Christine, we'll get to that in just a second. But we have some news just in. Spoiler alert. Mute me if you don't want to hear about this. Don't turn the channel. Hit mute. Spoiler alert involving women's gymnastics. Simone Biles has won the women's gymnastics floor exercise. She got the gold at the Olympics. Four career gold medals. This is a tough cookie.

[14:40:13] CHRISTINE BRENNAN, CNN SPORTS ANALYST: Oh, and she came back from the disappointment of the balance beam yesterday. If anyone doubted how strong this woman is as an athlete, her brain, her mind, all the talent, the body, everything, she had to throw it back in to today and she won the gold medal in the floor exercise, one of her key events. This means Simone Biles, the 19-year-old, has won four gold medals at these Olympic Games. That's history. First American to ever win four golds in a single Olympics. She joins only three other women from other countries in winning four golds in an Olympic games. A master full performance and a terrific ending for Simone Biles.

BALDWIN: Outstanding. Love her. She's got some sass. But let's talk about that photo finish. Throw that picture back up on the screen. My question is, how is that legal to dive, thus win?

BRENNAN: First of all, we're not sure that she meant to dive. Track and field, the history of track and field is littered with stories of at least who stumble, trip, fall, get back up, literally crawl across the finish line. That is obviously not something you want to do. Than means you are usually out of the medals if you do that. Gail Devers, the U.S. sprinter, in 1992, tripped over the last hurdle in 1992 and literally fell and crawled to seventh place. These things do happen. Here's why she won, it's when your torso crosses the finish line. If you look at those pictures, as crazy as it is, with arms flailing or whatever, Miller's torso, the Bahamas woman's torso crosses the finish line before Allyson Felix's torso.

Rest assured, if this were illegal, if this were unfair, if some unjustice had been done, Allyson Felix would have protested and would have that gold medal today. So you can trust the result as it is for Allyson Felix.

BALDWIN: She sat there on that track for 20 minutes. Can you blame her?

Christine Brennan, thank you so much.

Simone, go, Simone.

Thank you. BRENNAN: Thanks.

BALDWIN: Meantime, back to politics today, all eyes on Milwaukee. Donald Trump is set to attend an event there with members of law enforcement, also some veterans within that community. All of this comes after days of violence and racial tension in the city streets in the wake of that shooting over the weekend. We'll take you live to Milwaukee coming up.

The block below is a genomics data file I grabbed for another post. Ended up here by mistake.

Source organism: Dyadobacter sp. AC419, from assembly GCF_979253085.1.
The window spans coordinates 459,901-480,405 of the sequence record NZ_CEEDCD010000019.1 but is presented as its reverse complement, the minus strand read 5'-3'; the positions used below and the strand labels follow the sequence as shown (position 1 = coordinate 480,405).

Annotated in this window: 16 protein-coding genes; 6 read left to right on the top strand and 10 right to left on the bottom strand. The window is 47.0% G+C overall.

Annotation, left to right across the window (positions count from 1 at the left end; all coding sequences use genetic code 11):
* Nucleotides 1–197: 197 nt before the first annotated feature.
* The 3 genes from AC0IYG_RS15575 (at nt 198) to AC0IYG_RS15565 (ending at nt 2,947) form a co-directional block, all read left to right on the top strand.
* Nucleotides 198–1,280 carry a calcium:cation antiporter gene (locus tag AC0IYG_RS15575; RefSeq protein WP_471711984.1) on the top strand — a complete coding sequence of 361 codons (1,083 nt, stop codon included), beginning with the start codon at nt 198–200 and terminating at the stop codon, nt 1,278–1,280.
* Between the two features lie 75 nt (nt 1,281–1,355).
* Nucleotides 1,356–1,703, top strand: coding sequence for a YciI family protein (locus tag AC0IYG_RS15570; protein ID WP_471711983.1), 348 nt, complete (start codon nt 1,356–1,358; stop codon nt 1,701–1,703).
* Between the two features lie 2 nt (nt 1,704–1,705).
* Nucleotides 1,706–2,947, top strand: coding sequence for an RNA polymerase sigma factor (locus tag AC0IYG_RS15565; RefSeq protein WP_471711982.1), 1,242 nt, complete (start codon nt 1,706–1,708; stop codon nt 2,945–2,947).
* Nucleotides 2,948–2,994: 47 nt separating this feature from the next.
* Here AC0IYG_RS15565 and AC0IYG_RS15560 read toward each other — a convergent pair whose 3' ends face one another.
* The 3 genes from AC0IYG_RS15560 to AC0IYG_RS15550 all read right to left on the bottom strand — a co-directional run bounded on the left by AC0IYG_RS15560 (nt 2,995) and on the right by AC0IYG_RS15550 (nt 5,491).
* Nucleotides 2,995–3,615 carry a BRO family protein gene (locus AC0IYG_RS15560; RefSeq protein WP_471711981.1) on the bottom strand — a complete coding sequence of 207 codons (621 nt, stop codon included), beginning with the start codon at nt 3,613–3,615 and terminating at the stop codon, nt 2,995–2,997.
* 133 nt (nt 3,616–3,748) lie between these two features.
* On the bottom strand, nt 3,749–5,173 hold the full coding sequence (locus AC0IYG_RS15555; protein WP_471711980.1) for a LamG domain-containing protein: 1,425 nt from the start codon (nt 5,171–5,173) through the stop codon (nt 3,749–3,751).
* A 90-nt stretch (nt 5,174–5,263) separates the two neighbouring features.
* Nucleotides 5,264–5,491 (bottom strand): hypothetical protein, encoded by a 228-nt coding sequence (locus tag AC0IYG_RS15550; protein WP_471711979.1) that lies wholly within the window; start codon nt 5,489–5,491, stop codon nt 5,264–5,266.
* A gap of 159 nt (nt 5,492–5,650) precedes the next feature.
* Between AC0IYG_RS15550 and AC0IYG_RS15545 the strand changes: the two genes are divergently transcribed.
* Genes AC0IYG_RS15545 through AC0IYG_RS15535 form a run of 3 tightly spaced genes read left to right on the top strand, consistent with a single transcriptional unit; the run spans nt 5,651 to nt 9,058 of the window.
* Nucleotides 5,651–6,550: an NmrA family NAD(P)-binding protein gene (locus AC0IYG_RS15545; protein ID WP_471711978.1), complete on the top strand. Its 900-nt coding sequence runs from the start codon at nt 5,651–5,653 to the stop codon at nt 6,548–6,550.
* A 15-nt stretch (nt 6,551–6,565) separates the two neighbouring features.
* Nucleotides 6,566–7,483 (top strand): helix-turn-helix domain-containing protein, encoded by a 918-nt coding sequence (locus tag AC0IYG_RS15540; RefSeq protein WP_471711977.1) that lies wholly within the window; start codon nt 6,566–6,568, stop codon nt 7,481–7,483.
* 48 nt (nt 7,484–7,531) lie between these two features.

Also ahead, CNN learning more about Roger Ailes, the former head of FOX News, and what he is doing behind the scenes for the Trump campaign to prepare for the upcoming all-important presidential debates.

Stay with us. You're watching CNN.


[14:46:53] BALDWIN: Just talking to my next guest here. We are live. It is election year. One priority for a number of Americans is health care. That's been the priority for Jordan Thomas, who, at age 16, was in a boating accident and lost both of his legs.

Here we were.


BALDWIN (voice-over): The family's annual boating trip went terribly wrong. Just hours after these photos were taken, Jordan jumped into the ocean to test the waters.

JORDAN THOMAS, FOUNDER, JORDAN THOMAS FOUNDATION: The wake pushed me behind the boat. I remember just being underneath the boat and hearing the motor go. I knew immediately what had happened. I looked down, my black fins were all gone. All I saw was just red everywhere.


BALDWIN: Spent a big of time with Jordan and his family back in 2009, telling his story, how, at age 16, he made had his mission to help kids whose parents just couldn't afford to buy prosthetics. He started at 16 the Jordan Foundation.

We traveled to Capitol Hill together as he pounded on the doors, demanding change. He went on to be honored as a "CNN Hero."

I haven't seen this guy in nine years. He just sat down next to me. Being honored tonight by the Yankees!

Jordan Thomas, so good to see you!

THOMAS: So good to see you.

BALDWIN: First of all, we'll get to more of your story. But what is a southern boy doing at a Yankees game? THOMAS: That's a good question. I grew up a braves fan my entire

life. Now I switched over to the dark side, so to speak. Now I am a Yankees fan. They heard about the foundation. They just called and said can you send some logos so Joe Girardi can wear them. I said I'd rather come.

BALDWIN: Ice Cube came and he brought three. You're rolling deep today.


THOMAS: We roll deep. That's how we do it.

BALDWIN: I saw you in 2000. I remembered we talked to Senator Corker, your Senator in Tennessee. You really cared. You visited the wing in the hospital when you lost your legs in the accident. You saw kids whose parents couldn't afford it and you wanted to do something about it. Where have you been since?

THOMAS: Absolutely. I've been all over world. Right now I'm absolutely devoting my life to this. I'm committed to this to give kids access because I know what that can do for humanity. I'm fired up. I'm committed to it.

BALDWIN: I was reading something you told me when we were on Capitol Hill in 2009. Again, here we are on the precipice. This is a mega election and health care is a key piece of that. You said at the time, to me, it is not a red state issue or blue state issue, it is an ethical issue.